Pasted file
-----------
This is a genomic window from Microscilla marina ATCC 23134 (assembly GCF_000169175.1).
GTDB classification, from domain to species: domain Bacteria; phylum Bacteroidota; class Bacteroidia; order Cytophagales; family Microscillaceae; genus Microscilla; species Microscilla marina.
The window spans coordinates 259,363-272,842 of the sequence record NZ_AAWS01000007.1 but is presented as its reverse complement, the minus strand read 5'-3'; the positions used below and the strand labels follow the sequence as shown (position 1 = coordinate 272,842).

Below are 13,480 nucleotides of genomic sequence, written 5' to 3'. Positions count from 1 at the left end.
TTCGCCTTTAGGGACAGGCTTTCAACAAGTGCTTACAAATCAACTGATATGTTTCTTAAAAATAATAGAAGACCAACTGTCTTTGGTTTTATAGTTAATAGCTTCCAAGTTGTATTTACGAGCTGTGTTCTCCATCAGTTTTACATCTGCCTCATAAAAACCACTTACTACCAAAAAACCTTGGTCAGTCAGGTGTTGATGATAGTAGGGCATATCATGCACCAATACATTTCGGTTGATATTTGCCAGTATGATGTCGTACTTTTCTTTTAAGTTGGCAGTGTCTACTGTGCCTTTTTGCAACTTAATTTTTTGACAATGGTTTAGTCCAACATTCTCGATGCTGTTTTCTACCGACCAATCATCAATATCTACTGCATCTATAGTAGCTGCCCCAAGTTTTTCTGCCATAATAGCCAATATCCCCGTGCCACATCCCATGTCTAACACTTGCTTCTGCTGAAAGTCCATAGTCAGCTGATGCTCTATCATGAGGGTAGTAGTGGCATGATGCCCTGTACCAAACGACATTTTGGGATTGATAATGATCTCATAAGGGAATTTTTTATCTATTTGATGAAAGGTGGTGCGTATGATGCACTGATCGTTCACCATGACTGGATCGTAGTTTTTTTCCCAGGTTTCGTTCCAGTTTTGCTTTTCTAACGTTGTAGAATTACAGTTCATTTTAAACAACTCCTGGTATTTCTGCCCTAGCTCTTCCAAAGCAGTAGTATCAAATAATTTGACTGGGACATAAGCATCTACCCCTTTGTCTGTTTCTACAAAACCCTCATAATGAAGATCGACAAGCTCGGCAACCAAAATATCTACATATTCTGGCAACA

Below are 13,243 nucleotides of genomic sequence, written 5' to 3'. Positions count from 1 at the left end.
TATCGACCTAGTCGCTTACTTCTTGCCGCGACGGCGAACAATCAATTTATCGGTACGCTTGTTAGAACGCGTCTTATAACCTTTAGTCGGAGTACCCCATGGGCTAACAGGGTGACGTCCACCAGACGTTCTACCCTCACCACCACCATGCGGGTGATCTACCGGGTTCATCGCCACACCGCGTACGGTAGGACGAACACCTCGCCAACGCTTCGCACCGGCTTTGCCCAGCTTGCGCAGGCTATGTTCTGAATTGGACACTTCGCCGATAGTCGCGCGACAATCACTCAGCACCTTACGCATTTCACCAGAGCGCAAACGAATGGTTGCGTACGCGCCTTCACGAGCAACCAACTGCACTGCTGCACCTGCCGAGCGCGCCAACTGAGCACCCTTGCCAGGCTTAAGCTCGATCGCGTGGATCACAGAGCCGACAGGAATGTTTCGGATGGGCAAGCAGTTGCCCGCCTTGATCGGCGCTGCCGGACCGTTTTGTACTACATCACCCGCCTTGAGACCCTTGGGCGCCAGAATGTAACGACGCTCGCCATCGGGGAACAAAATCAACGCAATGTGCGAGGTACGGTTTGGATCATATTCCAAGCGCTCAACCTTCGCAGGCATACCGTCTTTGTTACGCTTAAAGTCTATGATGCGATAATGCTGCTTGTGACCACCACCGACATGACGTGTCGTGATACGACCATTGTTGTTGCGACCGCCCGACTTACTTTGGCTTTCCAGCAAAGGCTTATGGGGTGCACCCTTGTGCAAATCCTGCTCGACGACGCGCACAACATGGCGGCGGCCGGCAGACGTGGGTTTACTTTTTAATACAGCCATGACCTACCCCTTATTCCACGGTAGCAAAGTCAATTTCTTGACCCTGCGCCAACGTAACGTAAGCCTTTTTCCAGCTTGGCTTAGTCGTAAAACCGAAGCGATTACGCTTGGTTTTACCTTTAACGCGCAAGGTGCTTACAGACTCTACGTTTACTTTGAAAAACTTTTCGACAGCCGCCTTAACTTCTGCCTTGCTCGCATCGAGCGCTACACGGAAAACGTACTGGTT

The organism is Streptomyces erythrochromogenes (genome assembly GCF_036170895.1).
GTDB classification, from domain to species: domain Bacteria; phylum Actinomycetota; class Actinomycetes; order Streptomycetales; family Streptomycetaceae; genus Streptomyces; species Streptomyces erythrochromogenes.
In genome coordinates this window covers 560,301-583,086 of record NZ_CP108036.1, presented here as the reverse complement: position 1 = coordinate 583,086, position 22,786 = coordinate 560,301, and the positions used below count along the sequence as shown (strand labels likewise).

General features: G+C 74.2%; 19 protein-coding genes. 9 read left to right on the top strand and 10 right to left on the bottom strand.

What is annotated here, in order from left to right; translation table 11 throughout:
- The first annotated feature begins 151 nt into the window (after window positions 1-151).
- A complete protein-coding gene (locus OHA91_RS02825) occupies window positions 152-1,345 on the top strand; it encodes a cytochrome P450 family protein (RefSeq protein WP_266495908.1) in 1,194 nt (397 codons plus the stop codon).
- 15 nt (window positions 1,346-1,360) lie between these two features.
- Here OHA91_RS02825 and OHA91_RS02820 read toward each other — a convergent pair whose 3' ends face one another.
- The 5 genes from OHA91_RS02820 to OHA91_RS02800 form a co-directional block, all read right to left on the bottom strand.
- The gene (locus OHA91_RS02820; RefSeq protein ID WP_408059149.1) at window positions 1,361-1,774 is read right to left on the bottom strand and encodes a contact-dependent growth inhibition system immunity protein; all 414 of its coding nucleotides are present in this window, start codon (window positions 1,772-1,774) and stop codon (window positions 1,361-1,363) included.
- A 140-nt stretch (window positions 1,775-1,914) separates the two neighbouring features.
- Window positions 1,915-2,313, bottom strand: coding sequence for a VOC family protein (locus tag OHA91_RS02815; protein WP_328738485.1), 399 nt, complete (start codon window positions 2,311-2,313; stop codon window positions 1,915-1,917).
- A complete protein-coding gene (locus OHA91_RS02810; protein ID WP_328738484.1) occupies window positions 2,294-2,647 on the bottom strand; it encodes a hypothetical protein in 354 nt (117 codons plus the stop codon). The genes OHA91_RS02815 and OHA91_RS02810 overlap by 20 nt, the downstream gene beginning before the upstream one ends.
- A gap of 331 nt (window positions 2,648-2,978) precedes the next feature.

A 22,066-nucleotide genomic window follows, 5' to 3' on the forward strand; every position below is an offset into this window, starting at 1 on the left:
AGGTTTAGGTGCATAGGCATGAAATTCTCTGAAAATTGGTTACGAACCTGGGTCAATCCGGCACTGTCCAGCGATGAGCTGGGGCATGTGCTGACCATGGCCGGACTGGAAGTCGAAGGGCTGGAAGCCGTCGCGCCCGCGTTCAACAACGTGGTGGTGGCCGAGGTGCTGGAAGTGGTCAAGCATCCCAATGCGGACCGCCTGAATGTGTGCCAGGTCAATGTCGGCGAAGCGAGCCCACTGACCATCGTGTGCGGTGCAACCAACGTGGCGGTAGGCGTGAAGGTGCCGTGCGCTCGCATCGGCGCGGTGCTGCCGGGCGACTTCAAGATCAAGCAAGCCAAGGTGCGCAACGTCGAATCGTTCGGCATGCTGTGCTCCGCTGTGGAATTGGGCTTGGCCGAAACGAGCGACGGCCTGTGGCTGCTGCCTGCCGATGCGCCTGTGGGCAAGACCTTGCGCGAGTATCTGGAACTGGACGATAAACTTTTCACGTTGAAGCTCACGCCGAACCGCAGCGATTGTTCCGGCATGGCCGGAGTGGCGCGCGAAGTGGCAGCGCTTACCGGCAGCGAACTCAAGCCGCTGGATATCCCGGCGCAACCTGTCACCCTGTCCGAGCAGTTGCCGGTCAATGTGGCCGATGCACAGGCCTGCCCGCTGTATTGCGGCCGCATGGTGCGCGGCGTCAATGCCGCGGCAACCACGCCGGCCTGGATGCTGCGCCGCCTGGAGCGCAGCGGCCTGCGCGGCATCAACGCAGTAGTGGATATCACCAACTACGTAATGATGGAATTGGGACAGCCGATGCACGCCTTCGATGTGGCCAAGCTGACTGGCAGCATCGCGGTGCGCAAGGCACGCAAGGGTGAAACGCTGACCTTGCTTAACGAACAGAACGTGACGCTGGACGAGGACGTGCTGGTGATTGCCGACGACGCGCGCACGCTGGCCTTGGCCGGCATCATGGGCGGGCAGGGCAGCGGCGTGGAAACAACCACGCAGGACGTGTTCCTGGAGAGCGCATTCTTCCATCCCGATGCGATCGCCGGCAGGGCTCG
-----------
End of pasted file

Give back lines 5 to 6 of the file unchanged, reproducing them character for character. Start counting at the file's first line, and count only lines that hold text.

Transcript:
TTCGCCTTTAGGGACAGGCTTTCAACAAGTGCTTACAAATCAACTGATATGTTTCTTAAAAATAATAGAAGACCAACTGTCTTTGGTTTTATAGTTAATAGCTTCCAAGTTGTATTTACGAGCTGTGTTCTCCATCAGTTTTACATCTGCCTCATAAAAACCACTTACTACCAAAAAACCTTGGTCAGTCAGGTGTTGATGATAGTAGGGCATATCATGCACCAATACATTTCGGTTGATATTTGCCAGTATGATGTCGTACTTTTCTTTTAAGTTGGCAGTGTCTACTGTGCCTTTTTGCAACTTAATTTTTTGACAATGGTTTAGTCCAACATTCTCGATGCTGTTTTCTACCGACCAATCATCAATATCTACTGCATCTATAGTAGCTGCCCCAAGTTTTTCTGCCATAATAGCCAATATCCCCGTGCCACATCCCATGTCTAACACTTGCTTCTGCTGAAAGTCCATAGTCAGCTGATGCTCTATCATGAGGGTAGTAGTGGCATGATGCCCTGTACCAAACGACATTTTGGGATTGATAATGATCTCATAAGGGAATTTTTTATCTATTTGATGAAAGGTGGTGCGTATGATGCACTGATCGTTCACCATGACTGGATCGTAGTTTTTTTCCCAGGTTTCGTTCCAGTTTTGCTTTTCTAACGTTGTAGAATTACAGTTCATTTTAAACAACTCCTGGTATTTCTGCCCTAGCTCTTCCAAAGCAGTAGTATCAAATAATTTGACTGGGACATAAGCATCTACCCCTTTGTCTGTTTCTACAAAACCCTCATAATGAAGATCGACAAGCTCGGCAACCAAAATATCTACATATTCTGGCAACA

Below are 13,243 nucleotides of genomic sequence, written 5' to 3'. Positions count from 1 at the left end.